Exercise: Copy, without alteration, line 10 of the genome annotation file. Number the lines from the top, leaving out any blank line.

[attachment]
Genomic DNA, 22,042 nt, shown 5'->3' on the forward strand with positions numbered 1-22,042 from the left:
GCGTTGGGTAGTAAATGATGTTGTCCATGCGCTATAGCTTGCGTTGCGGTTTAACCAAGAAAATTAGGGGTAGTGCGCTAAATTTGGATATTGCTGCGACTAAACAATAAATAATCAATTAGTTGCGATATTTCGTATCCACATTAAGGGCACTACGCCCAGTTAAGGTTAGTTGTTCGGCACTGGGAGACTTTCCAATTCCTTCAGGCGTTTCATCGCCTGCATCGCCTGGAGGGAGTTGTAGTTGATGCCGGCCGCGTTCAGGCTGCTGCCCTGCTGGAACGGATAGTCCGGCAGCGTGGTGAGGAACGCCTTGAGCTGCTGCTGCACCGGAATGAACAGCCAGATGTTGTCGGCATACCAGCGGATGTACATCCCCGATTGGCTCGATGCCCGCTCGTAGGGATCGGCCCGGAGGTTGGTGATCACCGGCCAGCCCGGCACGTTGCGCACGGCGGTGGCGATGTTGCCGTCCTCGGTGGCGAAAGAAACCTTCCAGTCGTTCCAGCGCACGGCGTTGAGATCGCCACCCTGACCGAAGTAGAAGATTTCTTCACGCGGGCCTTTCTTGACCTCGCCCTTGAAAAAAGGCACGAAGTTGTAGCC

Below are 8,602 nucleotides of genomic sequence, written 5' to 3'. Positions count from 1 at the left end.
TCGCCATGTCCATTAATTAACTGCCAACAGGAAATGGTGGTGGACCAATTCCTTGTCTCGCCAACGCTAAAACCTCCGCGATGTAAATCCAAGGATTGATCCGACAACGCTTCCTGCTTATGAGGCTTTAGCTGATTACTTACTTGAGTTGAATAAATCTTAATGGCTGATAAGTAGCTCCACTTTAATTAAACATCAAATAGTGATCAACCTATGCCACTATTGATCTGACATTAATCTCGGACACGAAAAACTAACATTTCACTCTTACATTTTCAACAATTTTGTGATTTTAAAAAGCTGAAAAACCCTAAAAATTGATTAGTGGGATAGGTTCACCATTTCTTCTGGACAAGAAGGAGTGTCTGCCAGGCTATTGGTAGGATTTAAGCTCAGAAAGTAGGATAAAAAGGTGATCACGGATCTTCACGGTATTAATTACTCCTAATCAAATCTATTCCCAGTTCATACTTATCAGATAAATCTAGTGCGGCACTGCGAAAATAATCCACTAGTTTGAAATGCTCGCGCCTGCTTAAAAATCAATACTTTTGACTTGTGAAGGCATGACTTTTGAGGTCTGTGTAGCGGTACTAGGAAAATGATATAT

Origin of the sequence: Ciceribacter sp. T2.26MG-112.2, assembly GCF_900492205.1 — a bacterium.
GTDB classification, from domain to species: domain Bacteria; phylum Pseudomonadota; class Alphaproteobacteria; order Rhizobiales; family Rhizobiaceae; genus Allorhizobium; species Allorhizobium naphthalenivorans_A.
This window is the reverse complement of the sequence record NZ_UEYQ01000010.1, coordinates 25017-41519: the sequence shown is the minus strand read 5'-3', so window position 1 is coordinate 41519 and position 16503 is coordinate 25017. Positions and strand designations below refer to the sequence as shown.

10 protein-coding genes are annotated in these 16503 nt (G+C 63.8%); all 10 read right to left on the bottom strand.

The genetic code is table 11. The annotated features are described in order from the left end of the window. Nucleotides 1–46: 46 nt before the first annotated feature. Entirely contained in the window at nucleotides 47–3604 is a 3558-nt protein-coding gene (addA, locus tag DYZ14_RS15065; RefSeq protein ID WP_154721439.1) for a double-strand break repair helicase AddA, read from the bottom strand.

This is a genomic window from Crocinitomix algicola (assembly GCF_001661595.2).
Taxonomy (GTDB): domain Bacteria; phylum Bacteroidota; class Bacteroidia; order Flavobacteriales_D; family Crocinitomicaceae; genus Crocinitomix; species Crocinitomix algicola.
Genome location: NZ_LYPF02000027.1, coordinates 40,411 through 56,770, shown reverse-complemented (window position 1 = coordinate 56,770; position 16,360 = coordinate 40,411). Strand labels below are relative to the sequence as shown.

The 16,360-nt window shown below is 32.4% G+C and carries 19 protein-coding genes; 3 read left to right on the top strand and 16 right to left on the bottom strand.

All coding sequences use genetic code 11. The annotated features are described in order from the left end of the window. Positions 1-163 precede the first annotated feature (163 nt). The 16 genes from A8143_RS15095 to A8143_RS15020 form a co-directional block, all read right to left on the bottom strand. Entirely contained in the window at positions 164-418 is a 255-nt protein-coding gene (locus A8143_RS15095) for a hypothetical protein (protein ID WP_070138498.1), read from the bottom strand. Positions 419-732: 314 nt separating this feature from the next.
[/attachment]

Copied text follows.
This is a genomic window from Crocinitomix algicola (assembly GCF_001661595.2).